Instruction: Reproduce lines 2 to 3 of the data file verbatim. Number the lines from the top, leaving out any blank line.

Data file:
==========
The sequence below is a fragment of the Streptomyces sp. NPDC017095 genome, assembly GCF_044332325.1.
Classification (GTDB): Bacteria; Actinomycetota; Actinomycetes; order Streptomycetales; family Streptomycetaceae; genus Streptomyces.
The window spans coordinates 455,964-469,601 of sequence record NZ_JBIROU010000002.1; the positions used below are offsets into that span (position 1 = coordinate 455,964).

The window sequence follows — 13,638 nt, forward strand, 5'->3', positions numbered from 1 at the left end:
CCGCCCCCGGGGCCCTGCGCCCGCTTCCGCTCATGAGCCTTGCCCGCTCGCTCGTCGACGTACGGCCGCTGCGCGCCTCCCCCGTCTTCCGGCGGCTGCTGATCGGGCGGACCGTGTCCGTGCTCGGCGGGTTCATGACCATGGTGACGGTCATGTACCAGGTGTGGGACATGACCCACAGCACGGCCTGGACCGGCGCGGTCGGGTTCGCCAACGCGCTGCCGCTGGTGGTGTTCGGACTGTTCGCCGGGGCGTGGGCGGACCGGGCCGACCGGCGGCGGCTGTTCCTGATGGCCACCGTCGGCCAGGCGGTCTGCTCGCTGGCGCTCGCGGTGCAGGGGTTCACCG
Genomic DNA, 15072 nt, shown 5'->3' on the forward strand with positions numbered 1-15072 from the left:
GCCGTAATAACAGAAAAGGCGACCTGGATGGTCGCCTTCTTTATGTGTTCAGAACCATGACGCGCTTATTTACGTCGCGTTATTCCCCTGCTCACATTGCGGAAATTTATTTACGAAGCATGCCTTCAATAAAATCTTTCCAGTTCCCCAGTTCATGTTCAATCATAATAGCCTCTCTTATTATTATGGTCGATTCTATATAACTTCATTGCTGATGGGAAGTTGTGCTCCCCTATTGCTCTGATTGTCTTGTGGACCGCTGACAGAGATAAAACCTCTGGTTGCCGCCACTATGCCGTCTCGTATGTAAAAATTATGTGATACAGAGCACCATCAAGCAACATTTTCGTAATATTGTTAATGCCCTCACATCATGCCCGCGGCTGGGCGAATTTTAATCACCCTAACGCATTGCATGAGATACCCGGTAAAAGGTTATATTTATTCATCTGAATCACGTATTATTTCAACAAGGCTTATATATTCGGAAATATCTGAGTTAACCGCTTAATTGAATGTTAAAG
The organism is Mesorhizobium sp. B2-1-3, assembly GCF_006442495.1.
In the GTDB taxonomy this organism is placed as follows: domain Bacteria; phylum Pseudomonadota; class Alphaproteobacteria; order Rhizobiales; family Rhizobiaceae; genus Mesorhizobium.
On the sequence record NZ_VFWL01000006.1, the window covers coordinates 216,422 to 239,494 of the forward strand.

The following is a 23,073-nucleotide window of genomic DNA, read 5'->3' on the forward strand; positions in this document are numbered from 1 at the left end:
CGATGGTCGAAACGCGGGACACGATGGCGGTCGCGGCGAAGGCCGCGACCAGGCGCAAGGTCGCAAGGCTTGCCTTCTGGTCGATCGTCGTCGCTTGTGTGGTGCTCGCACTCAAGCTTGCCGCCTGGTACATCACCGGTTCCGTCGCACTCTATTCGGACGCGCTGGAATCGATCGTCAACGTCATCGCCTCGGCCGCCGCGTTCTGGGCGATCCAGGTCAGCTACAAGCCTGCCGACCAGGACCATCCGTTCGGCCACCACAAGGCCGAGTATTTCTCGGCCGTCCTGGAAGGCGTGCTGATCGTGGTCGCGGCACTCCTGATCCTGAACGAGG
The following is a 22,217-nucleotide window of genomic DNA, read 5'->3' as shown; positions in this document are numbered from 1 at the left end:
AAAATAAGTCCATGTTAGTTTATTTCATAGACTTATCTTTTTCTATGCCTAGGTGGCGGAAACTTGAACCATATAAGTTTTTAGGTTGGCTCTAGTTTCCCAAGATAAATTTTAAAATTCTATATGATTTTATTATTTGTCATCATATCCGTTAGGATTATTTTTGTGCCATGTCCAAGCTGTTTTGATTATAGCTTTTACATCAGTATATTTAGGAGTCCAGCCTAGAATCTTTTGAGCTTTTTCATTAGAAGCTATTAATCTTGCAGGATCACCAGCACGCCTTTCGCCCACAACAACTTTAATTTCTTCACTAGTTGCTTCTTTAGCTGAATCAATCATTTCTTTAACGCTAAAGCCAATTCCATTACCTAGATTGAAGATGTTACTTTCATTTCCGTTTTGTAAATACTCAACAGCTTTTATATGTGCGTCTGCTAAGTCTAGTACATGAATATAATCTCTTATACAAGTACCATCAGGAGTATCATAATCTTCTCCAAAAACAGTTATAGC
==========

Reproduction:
Classification (GTDB): Bacteria; Actinomycetota; Actinomycetes; order Streptomycetales; family Streptomycetaceae; genus Streptomyces.
The window spans coordinates 455,964-469,601 of sequence record NZ_JBIROU010000002.1; the positions used below are offsets into that span (position 1 = coordinate 455,964).